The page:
From the master of literary reportage whose acclaimed books include "Shah of Shahs, The Emperor, " and "The Shadow of the Sun," an intimate account of his first youthful forays beyond the Iron Curtain.
Just out of university in 1955, Kapuscinski told his editor that he'd like to go abroad. Dreaming no farther than Czechoslovakia, the young reporter found himself sent to India. Wide-eyed and captivated, he would discover in those days his life's work--to understand and describe the world in its remotest reaches, in all its multiplicity. From the rituals of sunrise at Persepolis to the incongruity of Louis Armstrong performing before a stone-faced crowd in Khartoum, Kapuscinski gives us the non-Western world as he first saw it, through still-virginal Western eyes.
The companion on his travels: a volume of Herodotus, a gift from his first boss. Whether in China, Poland, Iran, or the Congo, it was the "father of history"--and, as Kapuscinski would realize, of globalism--who helped the young correspondent to make sense of events, to find the story where it did not obviously exist. It is this great forerunner's spirit--both supremely worldly and innately Occidental--that would continue to whet Kapuscinski's ravenous appetite for discovering the broader world and that has made him our own indispensable companion on any leg of that perpetual journey.
About the Author
Born in Pinsk (in what is now Belarus), the celebrated Polish foreign correspondent Ryszard Kapuscinski is the author of, among other titles, Shah of Shahs, Imperium, Shadow of the Sun, The Other and the memoir Travels with Herodotus. His books have been translated into twenty-eight languages. He died in 2007.
Klara Glowczewska is editor in chief of "CondA(c) Nast Traveler,"
“Kapucinski fashions an elegant homage to his literary ancestor, whom he helps us to see as the original foreign correspondent . . . Does an excellent job of bringing these ancient stories to life. Educated by the atrocities of his own time, he refuses to let Herodotus’s ancient atrocities become distant and abstract . . . Sheds light on his whole achievement as a writer . . . His books continue to live.”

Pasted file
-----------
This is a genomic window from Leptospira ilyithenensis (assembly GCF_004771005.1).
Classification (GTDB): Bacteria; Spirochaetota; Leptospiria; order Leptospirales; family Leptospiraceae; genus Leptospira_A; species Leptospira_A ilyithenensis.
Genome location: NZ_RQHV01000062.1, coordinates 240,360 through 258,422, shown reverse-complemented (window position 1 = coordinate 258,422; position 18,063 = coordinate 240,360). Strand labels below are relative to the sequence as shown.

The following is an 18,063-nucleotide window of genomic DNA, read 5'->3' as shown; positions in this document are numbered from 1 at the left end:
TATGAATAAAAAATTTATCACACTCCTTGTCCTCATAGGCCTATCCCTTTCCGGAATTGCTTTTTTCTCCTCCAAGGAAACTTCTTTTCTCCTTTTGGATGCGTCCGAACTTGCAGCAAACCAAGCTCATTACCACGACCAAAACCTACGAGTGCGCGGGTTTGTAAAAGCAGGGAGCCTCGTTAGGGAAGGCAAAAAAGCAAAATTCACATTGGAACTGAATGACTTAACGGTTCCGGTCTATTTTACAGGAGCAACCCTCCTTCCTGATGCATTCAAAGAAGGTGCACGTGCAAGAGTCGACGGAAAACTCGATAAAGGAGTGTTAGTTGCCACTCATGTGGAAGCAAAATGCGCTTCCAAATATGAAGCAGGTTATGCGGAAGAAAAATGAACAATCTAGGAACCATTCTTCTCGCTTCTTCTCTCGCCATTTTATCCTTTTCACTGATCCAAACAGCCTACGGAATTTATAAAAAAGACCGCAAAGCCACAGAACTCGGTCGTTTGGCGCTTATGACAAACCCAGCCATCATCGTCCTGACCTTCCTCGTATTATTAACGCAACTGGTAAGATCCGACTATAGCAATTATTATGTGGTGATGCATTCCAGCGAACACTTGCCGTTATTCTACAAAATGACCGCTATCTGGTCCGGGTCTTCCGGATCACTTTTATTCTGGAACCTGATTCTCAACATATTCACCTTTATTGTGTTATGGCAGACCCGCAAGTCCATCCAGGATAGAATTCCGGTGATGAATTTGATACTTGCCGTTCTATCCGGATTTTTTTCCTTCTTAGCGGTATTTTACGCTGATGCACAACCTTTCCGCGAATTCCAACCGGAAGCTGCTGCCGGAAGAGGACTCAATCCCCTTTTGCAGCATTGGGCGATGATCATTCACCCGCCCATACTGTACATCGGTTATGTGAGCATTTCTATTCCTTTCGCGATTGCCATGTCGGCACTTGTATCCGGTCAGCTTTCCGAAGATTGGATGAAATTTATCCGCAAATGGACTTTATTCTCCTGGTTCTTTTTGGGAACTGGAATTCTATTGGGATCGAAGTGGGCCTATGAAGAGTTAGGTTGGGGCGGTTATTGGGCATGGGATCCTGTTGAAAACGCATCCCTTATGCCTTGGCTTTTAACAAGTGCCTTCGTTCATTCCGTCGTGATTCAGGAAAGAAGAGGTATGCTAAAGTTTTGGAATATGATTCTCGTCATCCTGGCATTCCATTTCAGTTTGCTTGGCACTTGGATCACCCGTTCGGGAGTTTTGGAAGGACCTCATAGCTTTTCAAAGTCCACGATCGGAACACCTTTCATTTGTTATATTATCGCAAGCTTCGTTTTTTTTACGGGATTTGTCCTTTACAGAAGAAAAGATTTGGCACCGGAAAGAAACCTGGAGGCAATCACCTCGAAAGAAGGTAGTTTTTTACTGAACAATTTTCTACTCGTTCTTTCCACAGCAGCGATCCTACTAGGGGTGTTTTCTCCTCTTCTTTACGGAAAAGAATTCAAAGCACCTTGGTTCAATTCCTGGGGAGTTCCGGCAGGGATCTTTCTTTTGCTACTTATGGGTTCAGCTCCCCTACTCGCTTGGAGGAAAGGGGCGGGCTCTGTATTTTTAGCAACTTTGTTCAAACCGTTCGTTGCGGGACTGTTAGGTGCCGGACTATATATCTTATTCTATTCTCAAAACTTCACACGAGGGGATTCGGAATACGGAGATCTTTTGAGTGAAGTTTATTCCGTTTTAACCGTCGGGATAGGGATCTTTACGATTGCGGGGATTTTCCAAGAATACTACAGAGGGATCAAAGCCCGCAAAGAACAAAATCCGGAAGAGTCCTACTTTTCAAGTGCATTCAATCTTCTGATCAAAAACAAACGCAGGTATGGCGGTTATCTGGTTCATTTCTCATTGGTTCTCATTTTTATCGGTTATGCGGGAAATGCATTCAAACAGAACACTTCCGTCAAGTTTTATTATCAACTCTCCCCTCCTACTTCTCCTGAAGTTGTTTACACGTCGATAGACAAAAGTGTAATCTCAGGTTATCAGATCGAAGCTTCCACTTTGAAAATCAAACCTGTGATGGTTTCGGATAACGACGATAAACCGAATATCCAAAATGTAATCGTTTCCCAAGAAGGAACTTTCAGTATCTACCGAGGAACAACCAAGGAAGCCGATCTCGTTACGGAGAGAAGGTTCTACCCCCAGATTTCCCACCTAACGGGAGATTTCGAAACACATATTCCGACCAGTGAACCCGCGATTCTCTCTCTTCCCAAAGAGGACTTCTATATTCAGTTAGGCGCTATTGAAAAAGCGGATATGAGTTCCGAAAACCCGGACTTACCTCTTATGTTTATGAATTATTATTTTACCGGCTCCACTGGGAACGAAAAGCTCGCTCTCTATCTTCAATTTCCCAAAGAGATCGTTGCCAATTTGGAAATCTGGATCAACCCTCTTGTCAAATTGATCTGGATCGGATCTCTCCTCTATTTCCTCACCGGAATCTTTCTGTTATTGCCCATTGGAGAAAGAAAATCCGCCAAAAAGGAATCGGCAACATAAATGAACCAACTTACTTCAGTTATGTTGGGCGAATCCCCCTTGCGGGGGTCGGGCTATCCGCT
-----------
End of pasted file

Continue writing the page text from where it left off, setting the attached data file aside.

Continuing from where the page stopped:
–Adam Kirsch, The New York Sun
“Kapucinski’s rapture is contagious . . . In this dramatic telling by one of modernity’s ablest chroniclers, Herodotus stands for democracy, openness, and tolerance. The same can be said of the equally enigmatic, and certain to be missed, author.”
–Lawrence Osborne, Men’s Vogue
“Kapucinski saw more, and more clearly, . . . than nearly any writer one can think to name. Few have written more beautifully of unspeakable things. Few have had his courage, almost none his talent. His books changed the way many of us think about nonfiction . . . A nameless energy gathers as one reads deeper into Travels With Herodotus, and one begins to realize that, in many ways, Kapucinski’s previous books, however brilliant, were somewhat impersonal. Here, finally, we experience the early tremors Kapucinski underwent for the privilege to write them. Not all of it is painful; much of it, in fact, is delightful . . . When the last page of this book is turned, note how much smaller and colder the world now seems with Kapucinski gone.”
–Tom Bissell, New York Times Book Review
“A final gift, a call to wander widely and see deeply.”
–Patrick Symmes, Outside
“An apt concluding chapter to Kapucinski’s corpus, an attempt by a consummate observer to account for the route traced by his own life via the great Greek traveler and proto-historian. The two men, separated by 2 ? millenniums, shared a compulsive, openhearted curiosity . . . Who better to write about a man who could not sit still than a man who could not get still?”
–Ben Ehrenreich, Los Angeles Times Book Review
“Personally revealing . . . Kapucinski is not often didactic and never triumphalist. His luminous narratives are filled with odd juxtapositions and the ambiguities of real experience . . . Like Herodotus, Ryszard Kapucinski was a reporter, a historian, an adventurer and, truly, an artist.”
–Matthew Kaminski, The Wall Street Journal
“Extraordinary . . . Punctuated by wonder.”
–Elizabeth Speller, Financial Times